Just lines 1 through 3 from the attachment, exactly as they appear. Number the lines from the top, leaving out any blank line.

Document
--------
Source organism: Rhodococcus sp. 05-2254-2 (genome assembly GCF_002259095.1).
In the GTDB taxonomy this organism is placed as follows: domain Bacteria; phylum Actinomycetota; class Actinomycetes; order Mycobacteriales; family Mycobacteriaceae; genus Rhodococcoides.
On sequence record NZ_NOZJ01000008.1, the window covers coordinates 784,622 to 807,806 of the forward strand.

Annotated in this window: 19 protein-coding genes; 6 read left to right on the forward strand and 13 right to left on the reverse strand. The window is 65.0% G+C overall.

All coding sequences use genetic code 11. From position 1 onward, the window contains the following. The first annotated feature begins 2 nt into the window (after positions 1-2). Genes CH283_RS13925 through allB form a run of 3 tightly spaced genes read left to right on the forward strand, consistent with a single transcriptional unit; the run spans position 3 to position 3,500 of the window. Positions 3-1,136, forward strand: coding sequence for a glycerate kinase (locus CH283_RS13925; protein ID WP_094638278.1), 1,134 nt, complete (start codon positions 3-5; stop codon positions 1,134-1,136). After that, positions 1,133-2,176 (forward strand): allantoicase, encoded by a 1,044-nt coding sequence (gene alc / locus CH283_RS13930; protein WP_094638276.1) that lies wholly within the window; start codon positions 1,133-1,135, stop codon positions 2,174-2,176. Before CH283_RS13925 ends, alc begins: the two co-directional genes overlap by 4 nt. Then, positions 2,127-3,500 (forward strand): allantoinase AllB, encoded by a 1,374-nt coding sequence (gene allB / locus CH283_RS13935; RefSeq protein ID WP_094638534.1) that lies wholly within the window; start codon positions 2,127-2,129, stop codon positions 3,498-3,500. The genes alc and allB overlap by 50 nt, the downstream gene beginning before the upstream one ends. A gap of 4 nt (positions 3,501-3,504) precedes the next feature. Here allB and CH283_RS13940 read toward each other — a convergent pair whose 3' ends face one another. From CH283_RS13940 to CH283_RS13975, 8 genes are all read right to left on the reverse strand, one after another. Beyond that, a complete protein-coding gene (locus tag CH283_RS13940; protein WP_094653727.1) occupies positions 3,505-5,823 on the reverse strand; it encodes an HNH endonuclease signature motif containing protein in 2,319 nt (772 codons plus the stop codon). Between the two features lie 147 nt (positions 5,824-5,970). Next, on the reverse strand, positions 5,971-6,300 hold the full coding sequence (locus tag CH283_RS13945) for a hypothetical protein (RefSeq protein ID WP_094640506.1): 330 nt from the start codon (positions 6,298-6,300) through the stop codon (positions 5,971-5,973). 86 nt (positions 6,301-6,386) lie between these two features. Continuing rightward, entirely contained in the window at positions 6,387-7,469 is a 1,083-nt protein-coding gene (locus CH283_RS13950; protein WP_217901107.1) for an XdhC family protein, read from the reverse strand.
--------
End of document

Source organism: Rhodococcus sp. 05-2254-2 (genome assembly GCF_002259095.1).
In the GTDB taxonomy this organism is placed as follows: domain Bacteria; phylum Actinomycetota; class Actinomycetes; order Mycobacteriales; family Mycobacteriaceae; genus Rhodococcoides.
On sequence record NZ_NOZJ01000008.1, the window covers coordinates 784,622 to 807,806 of the forward strand.